New Glasgow Queen Street Station building may be torn down

The frame of the building at Queen Street station, which is now under threat. Photograph: Robert Perry
The frame of the building at Queen Street station, which is now under threat. Photograph: Robert Perry
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A partially constructed building that forms part of Scotland’s biggest rail project faces being torn down in an extraordinary 11th-hour Scottish Government rethink.

Sources have estimated the cost of the U-turn at Queen Street Station in Glasgow at between £3 million and £15m.

Transport Scotland has ordered a review of the building in the car park, for rail staff and shops, as part of expanding the station to accommodate new electric trains on the main line to Edinburgh this year.

The trains are finally due to start running in March, but other delays to the £800m Edinburgh Glasgow Improvement Programme (Egip) have already put back completion of the station until 2020.

Officials are believed to be considering a larger development in the car park.

This comes despite a series of plans by Network Rail stretching back 12 years, which were later scaled back.

Network Rail said: “We have paused work while we explore potential changes to the scope with the Scottish Government.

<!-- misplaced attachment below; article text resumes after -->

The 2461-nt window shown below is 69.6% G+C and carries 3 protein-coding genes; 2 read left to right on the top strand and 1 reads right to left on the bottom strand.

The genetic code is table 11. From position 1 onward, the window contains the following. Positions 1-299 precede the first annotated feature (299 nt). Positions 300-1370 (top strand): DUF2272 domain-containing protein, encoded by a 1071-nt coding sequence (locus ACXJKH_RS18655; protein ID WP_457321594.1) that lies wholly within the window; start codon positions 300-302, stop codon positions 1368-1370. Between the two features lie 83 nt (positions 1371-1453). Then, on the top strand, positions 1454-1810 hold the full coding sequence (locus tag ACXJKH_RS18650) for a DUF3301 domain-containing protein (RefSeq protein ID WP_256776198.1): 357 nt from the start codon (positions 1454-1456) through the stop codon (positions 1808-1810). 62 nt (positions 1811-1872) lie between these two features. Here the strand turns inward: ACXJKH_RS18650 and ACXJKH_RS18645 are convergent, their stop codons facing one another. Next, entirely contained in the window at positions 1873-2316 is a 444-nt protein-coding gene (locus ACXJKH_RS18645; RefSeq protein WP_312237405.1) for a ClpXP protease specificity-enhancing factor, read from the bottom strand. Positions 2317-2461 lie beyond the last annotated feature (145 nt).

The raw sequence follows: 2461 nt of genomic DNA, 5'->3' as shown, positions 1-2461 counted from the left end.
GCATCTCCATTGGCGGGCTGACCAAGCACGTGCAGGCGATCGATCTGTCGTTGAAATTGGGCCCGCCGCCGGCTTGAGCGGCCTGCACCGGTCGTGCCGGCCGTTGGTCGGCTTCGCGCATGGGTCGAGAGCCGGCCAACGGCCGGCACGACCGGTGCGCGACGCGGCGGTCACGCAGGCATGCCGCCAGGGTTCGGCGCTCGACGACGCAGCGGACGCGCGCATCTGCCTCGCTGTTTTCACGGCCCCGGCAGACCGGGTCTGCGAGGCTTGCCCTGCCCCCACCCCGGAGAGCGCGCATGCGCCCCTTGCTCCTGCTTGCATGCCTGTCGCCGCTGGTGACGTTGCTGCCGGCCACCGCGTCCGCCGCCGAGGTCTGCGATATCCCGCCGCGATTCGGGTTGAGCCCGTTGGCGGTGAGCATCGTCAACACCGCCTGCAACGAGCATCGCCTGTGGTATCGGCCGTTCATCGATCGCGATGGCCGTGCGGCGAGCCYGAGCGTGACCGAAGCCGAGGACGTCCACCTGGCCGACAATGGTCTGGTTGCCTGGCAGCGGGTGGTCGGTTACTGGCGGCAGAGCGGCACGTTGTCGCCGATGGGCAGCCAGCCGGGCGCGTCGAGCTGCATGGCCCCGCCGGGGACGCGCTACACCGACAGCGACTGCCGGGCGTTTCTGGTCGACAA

“If the discussions result in a new development, then we’d most likely have to remove the steelwork.”

The Scottish Conservatives’ transport spokesman, Jamie Greene, said: “If true, this represents a potentially quite shocking project management failure.

“The very idea you would scrap a build halfway through construction seems not just illogical but sadly reflects a theme that runs through the entire Egip project – one of complete Scottish Government incompetence.”

Scottish Labour connectivity spokesman Colin Smyth said: “This would be a huge embarrassment for Transport Scotland and would be yet another example of their complete and utter mismanagement of major transport projects.”

Transport Scotland said it would not delay longer trains and faster journeys in December, platforms being extended by December 2019 and the station concourse and frontage being completed by spring 2020.

A spokeswoman said: “Following the conclusion of Scottish minister-led discussions, options for an alternative development at the North Hanover Street site are being explored. These are expected to conclude in the coming weeks.

“All other works continue as planned.”